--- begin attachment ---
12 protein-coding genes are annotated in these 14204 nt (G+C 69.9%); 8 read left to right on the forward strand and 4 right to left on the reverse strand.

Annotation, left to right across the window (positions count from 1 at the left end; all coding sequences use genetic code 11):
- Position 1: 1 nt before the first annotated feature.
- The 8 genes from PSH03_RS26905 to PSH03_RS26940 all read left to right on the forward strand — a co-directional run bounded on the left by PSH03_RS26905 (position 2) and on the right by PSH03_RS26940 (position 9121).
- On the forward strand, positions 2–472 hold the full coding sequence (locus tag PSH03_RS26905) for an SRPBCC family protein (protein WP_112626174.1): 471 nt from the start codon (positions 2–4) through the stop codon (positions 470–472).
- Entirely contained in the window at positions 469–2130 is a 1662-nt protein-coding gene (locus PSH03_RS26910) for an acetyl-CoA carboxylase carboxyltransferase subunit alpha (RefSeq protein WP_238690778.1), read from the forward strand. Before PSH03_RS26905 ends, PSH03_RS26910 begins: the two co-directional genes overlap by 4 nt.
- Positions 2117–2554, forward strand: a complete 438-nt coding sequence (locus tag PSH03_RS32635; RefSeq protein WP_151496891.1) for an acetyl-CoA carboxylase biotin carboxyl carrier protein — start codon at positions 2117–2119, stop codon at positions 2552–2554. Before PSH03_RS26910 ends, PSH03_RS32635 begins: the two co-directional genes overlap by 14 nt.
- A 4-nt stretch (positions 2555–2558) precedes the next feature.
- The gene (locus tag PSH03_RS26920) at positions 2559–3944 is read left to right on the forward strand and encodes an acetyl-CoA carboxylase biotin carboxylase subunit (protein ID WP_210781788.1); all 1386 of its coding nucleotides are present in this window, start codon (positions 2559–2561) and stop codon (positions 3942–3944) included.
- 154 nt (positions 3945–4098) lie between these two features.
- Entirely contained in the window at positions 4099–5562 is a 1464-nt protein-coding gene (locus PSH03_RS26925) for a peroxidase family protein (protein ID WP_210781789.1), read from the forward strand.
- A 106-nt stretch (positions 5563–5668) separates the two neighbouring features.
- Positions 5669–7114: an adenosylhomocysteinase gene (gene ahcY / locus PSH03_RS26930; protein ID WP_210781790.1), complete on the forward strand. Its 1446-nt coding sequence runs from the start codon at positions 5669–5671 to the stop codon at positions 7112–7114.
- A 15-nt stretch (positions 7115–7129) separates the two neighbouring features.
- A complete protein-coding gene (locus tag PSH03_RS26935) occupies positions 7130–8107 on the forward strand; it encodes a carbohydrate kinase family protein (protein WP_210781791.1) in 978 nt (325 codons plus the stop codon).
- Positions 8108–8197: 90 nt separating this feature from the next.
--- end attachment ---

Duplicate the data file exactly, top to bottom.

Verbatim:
12 protein-coding genes are annotated in these 14204 nt (G+C 69.9%); 8 read left to right on the forward strand and 4 right to left on the reverse strand.

Annotation, left to right across the window (positions count from 1 at the left end; all coding sequences use genetic code 11):
- Position 1: 1 nt before the first annotated feature.
- The 8 genes from PSH03_RS26905 to PSH03_RS26940 all read left to right on the forward strand — a co-directional run bounded on the left by PSH03_RS26905 (position 2) and on the right by PSH03_RS26940 (position 9121).
- On the forward strand, positions 2–472 hold the full coding sequence (locus tag PSH03_RS26905) for an SRPBCC family protein (protein WP_112626174.1): 471 nt from the start codon (positions 2–4) through the stop codon (positions 470–472).
- Entirely contained in the window at positions 469–2130 is a 1662-nt protein-coding gene (locus PSH03_RS26910) for an acetyl-CoA carboxylase carboxyltransferase subunit alpha (RefSeq protein WP_238690778.1), read from the forward strand. Before PSH03_RS26905 ends, PSH03_RS26910 begins: the two co-directional genes overlap by 4 nt.
- Positions 2117–2554, forward strand: a complete 438-nt coding sequence (locus tag PSH03_RS32635; RefSeq protein WP_151496891.1) for an acetyl-CoA carboxylase biotin carboxyl carrier protein — start codon at positions 2117–2119, stop codon at positions 2552–2554. Before PSH03_RS26910 ends, PSH03_RS32635 begins: the two co-directional genes overlap by 14 nt.
- A 4-nt stretch (positions 2555–2558) precedes the next feature.
- The gene (locus tag PSH03_RS26920) at positions 2559–3944 is read left to right on the forward strand and encodes an acetyl-CoA carboxylase biotin carboxylase subunit (protein ID WP_210781788.1); all 1386 of its coding nucleotides are present in this window, start codon (positions 2559–2561) and stop codon (positions 3942–3944) included.
- 154 nt (positions 3945–4098) lie between these two features.
- Entirely contained in the window at positions 4099–5562 is a 1464-nt protein-coding gene (locus PSH03_RS26925) for a peroxidase family protein (protein ID WP_210781789.1), read from the forward strand.
- A 106-nt stretch (positions 5563–5668) separates the two neighbouring features.
- Positions 5669–7114: an adenosylhomocysteinase gene (gene ahcY / locus PSH03_RS26930; protein ID WP_210781790.1), complete on the forward strand. Its 1446-nt coding sequence runs from the start codon at positions 5669–5671 to the stop codon at positions 7112–7114.
- A 15-nt stretch (positions 7115–7129) separates the two neighbouring features.
- A complete protein-coding gene (locus tag PSH03_RS26935) occupies positions 7130–8107 on the forward strand; it encodes a carbohydrate kinase family protein (protein WP_210781791.1) in 978 nt (325 codons plus the stop codon).
- Positions 8108–8197: 90 nt separating this feature from the next.